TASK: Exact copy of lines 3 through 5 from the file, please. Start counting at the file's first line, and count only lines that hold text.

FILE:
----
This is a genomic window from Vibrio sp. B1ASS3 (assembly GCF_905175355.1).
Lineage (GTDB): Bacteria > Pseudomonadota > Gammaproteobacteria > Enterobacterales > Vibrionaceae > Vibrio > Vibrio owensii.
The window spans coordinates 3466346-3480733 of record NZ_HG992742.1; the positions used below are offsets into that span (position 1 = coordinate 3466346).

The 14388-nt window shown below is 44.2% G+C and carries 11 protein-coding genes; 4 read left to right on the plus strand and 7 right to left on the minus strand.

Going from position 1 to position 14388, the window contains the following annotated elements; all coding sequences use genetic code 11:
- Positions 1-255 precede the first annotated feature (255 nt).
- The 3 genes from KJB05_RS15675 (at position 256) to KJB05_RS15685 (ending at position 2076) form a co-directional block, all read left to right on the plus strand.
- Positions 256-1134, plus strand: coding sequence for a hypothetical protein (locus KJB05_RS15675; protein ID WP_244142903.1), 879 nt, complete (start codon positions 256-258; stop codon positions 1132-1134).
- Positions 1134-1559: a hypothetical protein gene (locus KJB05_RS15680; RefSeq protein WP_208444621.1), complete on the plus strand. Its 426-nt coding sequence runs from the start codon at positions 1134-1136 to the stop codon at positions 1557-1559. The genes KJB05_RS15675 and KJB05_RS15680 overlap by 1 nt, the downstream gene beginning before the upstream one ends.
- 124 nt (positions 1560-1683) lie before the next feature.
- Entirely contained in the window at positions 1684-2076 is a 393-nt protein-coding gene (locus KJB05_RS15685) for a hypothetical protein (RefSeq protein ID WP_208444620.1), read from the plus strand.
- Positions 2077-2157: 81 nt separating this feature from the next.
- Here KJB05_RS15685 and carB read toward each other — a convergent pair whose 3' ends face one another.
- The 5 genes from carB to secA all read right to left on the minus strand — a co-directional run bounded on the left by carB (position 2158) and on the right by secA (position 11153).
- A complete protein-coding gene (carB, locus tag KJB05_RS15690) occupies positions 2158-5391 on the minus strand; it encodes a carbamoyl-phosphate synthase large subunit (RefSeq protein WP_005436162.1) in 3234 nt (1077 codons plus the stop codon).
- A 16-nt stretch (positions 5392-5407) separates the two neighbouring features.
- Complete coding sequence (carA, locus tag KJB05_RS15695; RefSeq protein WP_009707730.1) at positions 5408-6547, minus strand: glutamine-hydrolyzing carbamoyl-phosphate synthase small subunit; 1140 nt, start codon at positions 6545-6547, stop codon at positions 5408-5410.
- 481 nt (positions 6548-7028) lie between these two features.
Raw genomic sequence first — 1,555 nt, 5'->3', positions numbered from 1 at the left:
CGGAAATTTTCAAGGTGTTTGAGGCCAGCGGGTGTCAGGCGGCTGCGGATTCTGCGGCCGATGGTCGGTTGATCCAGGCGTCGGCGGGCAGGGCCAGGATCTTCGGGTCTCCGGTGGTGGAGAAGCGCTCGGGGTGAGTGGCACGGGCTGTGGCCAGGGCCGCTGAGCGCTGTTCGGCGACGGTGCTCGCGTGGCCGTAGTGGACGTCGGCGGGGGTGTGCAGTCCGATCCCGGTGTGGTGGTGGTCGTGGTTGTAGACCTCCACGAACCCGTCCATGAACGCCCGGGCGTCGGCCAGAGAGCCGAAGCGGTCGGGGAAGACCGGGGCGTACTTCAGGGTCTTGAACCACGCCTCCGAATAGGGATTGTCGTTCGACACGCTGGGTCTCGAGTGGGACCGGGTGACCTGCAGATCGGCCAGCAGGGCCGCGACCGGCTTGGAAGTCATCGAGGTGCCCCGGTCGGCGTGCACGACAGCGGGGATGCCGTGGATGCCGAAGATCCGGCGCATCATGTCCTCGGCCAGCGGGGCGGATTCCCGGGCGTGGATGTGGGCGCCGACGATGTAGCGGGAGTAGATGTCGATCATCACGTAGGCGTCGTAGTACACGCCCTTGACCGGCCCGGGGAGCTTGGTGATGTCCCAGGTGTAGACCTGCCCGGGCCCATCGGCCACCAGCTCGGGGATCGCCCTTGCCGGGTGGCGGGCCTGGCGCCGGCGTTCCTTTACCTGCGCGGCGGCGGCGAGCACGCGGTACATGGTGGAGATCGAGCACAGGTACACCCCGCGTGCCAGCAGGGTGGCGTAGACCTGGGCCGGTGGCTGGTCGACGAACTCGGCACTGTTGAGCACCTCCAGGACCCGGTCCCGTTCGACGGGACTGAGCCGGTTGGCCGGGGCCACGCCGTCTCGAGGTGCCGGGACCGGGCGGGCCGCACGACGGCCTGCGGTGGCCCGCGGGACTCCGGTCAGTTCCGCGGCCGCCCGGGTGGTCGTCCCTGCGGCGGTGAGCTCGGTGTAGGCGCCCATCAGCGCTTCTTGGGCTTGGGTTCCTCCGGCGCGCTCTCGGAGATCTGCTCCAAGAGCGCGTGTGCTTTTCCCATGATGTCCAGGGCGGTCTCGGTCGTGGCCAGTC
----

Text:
The window spans coordinates 3466346-3480733 of record NZ_HG992742.1; the positions used below are offsets into that span (position 1 = coordinate 3466346).

The 14388-nt window shown below is 44.2% G+C and carries 11 protein-coding genes; 4 read left to right on the plus strand and 7 right to left on the minus strand.

Going from position 1 to position 14388, the window contains the following annotated elements; all coding sequences use genetic code 11: